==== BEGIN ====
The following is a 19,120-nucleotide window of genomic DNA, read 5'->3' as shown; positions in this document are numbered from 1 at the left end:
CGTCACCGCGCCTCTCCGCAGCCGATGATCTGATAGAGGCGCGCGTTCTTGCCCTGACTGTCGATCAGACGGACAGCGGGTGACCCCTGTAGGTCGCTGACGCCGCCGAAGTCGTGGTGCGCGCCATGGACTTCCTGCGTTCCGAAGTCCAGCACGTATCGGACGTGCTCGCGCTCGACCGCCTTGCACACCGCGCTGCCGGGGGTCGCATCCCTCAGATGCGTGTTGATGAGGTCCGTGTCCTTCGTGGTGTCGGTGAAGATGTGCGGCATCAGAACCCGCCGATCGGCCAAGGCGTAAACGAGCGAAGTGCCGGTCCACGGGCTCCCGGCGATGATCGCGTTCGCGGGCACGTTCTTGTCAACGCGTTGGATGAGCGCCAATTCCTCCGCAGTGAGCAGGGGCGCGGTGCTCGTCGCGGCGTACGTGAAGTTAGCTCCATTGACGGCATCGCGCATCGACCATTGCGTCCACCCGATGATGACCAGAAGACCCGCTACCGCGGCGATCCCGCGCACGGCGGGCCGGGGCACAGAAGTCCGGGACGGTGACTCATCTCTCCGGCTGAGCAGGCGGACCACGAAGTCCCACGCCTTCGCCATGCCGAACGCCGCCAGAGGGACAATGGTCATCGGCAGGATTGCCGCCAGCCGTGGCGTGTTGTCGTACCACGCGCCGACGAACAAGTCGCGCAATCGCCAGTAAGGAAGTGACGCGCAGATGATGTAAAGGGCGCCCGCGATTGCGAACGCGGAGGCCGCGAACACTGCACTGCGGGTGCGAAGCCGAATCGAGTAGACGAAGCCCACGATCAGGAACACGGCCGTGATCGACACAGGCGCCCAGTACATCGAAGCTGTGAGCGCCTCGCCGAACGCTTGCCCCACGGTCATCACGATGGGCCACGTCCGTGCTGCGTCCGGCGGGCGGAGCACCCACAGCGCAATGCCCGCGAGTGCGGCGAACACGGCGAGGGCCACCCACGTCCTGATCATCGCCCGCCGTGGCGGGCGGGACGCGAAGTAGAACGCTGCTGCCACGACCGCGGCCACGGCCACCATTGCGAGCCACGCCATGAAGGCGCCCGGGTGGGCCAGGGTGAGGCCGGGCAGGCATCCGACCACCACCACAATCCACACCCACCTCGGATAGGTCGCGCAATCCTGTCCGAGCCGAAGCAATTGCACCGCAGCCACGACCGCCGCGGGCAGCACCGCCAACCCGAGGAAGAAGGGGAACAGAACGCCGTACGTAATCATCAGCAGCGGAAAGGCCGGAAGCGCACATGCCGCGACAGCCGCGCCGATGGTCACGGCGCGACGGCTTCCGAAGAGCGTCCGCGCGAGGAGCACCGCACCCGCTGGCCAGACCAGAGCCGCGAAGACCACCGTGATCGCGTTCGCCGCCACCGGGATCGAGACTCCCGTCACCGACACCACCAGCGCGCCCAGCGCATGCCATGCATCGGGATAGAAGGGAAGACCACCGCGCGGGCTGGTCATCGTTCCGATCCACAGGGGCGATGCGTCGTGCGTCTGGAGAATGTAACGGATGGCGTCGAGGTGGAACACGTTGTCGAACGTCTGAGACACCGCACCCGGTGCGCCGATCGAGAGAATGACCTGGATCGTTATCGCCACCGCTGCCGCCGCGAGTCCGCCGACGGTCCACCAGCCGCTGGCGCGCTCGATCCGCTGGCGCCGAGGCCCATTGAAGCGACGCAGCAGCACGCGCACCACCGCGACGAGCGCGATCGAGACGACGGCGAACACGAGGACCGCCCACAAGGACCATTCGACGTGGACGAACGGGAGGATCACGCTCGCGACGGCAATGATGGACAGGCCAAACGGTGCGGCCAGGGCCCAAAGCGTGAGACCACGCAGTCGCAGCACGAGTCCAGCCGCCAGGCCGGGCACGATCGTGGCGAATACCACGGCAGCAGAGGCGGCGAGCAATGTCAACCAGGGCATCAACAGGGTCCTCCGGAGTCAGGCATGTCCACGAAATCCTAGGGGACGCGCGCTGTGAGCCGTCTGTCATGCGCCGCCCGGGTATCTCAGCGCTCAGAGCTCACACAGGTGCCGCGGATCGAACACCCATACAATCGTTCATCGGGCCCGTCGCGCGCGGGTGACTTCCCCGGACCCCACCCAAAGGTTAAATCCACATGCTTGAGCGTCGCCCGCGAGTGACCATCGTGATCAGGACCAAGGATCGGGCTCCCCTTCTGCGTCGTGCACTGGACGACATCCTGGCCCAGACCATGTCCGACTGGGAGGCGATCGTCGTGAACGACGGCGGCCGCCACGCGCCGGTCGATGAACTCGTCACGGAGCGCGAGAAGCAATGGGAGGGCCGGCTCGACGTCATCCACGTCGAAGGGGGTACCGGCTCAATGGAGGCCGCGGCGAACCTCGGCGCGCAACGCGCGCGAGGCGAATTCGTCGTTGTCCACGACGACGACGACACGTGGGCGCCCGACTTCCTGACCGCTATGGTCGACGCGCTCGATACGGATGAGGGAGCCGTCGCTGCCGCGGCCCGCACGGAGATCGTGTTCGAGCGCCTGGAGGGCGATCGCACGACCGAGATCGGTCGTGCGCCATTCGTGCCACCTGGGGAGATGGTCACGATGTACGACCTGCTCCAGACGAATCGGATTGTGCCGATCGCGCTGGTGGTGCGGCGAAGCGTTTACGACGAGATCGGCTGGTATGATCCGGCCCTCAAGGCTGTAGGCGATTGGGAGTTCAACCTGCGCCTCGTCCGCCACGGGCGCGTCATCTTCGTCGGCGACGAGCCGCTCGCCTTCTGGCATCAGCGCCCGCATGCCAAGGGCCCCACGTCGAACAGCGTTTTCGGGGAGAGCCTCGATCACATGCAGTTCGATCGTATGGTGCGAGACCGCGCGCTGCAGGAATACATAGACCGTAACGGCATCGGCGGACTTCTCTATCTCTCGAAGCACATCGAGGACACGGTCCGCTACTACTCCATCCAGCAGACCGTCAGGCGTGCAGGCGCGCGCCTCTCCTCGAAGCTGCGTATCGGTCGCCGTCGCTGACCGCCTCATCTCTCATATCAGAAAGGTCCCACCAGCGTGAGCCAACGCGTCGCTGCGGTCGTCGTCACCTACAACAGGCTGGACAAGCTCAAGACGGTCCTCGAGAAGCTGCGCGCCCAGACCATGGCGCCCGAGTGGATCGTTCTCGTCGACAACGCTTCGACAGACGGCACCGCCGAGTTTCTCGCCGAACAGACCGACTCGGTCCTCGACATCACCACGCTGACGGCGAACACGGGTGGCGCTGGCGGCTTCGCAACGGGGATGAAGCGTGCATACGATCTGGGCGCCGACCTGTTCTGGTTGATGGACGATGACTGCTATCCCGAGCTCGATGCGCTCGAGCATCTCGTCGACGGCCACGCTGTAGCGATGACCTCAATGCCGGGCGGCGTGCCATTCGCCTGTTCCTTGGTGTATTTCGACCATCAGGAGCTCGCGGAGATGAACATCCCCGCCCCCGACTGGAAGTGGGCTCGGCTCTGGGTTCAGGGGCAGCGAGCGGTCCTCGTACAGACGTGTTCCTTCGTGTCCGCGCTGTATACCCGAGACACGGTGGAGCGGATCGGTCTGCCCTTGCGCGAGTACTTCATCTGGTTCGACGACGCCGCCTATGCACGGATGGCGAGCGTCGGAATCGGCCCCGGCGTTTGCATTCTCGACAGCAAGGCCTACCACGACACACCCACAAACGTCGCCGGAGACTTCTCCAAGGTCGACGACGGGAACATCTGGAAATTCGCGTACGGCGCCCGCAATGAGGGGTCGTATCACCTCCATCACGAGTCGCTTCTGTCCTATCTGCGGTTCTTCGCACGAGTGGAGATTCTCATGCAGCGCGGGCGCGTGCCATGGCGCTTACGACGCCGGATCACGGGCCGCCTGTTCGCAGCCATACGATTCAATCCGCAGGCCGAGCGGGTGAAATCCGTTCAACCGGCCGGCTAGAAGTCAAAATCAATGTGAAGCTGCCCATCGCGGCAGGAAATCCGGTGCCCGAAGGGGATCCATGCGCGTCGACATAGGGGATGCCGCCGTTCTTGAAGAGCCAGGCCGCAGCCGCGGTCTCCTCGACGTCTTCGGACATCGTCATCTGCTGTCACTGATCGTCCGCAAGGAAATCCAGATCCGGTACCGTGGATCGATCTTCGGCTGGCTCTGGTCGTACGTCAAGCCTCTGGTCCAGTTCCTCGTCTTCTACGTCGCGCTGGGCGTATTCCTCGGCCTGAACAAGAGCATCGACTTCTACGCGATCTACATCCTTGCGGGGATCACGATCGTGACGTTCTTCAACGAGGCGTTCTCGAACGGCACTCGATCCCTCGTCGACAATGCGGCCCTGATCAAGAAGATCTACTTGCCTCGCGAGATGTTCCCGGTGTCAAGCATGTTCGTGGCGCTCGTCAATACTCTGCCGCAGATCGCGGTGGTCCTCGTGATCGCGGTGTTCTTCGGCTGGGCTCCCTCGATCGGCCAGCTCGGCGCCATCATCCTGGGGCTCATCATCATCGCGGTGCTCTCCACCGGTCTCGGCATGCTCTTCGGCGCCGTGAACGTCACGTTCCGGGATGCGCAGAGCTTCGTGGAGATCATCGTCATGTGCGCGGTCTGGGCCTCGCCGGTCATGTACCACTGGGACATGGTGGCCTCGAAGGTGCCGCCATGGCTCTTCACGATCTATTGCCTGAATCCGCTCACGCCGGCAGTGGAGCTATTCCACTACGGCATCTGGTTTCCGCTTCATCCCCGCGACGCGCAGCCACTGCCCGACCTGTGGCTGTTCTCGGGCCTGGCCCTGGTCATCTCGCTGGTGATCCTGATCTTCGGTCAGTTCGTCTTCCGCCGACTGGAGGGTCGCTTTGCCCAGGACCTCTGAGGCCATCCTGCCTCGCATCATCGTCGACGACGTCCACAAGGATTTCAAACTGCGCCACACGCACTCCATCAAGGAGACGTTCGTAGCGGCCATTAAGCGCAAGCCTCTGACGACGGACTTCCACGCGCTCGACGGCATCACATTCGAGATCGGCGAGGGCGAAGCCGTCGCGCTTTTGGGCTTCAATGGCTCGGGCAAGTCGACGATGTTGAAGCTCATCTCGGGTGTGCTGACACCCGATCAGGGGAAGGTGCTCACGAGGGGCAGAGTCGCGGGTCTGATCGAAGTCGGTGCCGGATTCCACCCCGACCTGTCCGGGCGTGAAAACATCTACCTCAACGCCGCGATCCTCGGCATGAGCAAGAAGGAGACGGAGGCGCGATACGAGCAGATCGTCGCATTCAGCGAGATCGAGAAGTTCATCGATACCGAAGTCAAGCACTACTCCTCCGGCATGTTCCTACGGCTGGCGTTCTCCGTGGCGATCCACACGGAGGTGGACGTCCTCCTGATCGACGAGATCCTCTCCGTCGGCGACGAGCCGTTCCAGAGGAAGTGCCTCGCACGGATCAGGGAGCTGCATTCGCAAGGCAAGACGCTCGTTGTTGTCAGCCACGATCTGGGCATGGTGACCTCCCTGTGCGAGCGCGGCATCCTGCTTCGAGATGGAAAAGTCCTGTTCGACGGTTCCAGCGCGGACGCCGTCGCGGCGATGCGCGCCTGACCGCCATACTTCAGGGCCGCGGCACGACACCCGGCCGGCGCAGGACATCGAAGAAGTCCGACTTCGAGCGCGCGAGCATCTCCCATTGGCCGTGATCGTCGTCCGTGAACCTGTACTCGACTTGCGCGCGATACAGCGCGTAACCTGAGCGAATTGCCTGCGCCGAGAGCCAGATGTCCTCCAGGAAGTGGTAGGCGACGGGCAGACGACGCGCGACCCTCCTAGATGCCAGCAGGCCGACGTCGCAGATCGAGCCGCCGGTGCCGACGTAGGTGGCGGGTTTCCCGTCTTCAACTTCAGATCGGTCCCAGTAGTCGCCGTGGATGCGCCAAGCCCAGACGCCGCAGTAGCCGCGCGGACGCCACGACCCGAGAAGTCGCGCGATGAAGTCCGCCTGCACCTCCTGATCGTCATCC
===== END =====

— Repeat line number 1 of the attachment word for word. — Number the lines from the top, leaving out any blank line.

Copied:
The following is a 19,120-nucleotide window of genomic DNA, read 5'->3' as shown; positions in this document are numbered from 1 at the left end: